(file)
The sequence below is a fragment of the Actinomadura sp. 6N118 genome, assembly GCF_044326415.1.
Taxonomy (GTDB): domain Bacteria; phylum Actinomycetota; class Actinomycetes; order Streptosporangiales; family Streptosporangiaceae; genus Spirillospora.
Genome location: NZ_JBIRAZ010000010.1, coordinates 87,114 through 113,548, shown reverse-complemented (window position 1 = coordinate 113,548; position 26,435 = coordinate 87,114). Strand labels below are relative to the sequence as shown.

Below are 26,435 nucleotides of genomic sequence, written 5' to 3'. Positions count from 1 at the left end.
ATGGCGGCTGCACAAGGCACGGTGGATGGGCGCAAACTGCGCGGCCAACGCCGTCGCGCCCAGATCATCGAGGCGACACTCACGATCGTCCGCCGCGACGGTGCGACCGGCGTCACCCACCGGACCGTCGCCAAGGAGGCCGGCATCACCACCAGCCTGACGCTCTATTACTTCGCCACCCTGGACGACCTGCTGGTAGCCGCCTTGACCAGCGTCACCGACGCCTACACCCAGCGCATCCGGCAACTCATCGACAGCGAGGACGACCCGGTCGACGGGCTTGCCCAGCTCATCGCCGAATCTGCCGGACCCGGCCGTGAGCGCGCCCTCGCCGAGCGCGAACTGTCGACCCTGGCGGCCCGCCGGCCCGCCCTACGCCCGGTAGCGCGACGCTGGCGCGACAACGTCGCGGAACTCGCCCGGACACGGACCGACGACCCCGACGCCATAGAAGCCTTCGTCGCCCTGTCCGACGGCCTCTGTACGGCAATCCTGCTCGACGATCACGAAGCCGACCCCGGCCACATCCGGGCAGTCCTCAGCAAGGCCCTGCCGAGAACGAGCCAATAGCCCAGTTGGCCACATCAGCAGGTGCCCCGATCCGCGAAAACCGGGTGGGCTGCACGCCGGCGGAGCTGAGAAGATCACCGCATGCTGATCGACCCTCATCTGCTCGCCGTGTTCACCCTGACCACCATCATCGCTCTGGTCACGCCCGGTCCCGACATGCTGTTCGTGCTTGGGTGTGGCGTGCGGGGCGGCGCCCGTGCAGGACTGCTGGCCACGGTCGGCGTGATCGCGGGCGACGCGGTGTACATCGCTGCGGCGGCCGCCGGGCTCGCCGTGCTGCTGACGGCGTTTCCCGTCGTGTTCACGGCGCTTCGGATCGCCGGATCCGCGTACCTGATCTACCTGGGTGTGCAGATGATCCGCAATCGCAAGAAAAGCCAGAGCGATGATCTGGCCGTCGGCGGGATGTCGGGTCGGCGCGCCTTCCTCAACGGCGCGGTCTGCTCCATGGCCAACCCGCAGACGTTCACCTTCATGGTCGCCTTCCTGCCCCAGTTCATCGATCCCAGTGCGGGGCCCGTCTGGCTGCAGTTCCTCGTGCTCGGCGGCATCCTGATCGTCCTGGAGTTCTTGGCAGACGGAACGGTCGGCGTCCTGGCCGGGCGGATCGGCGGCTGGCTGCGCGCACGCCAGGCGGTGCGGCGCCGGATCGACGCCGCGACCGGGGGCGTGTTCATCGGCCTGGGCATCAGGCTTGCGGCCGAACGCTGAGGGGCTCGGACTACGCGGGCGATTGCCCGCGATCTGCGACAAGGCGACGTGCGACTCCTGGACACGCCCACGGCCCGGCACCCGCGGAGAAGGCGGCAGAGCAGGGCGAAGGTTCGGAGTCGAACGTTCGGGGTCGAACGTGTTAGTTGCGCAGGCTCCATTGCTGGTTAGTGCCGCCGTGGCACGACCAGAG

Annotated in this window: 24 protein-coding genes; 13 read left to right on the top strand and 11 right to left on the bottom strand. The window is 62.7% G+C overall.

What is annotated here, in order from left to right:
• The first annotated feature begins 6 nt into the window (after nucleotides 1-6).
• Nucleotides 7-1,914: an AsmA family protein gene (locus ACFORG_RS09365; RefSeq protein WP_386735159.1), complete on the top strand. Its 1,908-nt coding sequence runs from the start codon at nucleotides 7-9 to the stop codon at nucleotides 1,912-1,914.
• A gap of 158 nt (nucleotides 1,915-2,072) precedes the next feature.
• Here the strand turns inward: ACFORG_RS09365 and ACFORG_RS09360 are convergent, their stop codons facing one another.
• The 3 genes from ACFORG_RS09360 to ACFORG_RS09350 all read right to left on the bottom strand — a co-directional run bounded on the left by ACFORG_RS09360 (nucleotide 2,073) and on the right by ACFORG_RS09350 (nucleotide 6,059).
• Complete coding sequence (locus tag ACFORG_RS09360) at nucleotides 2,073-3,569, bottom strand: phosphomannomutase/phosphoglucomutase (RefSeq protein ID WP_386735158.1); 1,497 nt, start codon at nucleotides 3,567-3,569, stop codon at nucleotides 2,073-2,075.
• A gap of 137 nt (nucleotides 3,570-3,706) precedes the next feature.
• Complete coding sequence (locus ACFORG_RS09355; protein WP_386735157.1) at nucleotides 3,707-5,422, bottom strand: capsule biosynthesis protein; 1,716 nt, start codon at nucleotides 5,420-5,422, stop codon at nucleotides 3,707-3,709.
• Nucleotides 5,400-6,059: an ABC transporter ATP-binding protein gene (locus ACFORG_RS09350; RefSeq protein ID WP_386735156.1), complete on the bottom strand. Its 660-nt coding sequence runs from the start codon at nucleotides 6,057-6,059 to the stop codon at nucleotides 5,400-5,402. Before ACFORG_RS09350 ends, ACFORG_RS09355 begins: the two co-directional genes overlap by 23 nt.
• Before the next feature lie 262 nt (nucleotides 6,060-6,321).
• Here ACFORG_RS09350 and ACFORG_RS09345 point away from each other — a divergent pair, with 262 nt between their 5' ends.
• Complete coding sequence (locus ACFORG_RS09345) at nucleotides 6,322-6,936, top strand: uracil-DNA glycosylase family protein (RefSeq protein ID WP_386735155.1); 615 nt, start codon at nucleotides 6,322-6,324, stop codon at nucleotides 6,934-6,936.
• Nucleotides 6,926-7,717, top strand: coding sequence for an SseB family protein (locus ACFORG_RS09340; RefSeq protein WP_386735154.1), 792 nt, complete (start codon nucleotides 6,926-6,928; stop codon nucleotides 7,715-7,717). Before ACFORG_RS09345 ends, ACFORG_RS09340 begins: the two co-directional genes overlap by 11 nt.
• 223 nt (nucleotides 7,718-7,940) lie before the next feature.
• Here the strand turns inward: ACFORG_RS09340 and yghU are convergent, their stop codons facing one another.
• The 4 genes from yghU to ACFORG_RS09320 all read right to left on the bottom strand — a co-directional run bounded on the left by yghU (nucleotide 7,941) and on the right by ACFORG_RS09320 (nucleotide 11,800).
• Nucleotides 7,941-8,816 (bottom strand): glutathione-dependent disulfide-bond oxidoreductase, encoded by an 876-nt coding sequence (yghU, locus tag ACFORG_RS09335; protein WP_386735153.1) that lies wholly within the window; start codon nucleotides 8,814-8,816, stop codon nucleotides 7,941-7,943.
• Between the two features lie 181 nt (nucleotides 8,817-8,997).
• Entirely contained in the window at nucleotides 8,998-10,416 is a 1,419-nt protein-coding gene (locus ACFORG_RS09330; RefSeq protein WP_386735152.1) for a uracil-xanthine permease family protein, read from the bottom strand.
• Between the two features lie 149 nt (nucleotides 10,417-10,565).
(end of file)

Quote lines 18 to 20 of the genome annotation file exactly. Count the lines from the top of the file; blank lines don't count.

• Here ACFORG_RS09350 and ACFORG_RS09345 point away from each other — a divergent pair, with 262 nt between their 5' ends.
• Complete coding sequence (locus ACFORG_RS09345) at nucleotides 6,322-6,936, top strand: uracil-DNA glycosylase family protein (RefSeq protein ID WP_386735155.1); 615 nt, start codon at nucleotides 6,322-6,324, stop codon at nucleotides 6,934-6,936.
• Nucleotides 6,926-7,717, top strand: coding sequence for an SseB family protein (locus ACFORG_RS09340; RefSeq protein WP_386735154.1), 792 nt, complete (start codon nucleotides 6,926-6,928; stop codon nucleotides 7,715-7,717). Before ACFORG_RS09345 ends, ACFORG_RS09340 begins: the two co-directional genes overlap by 11 nt.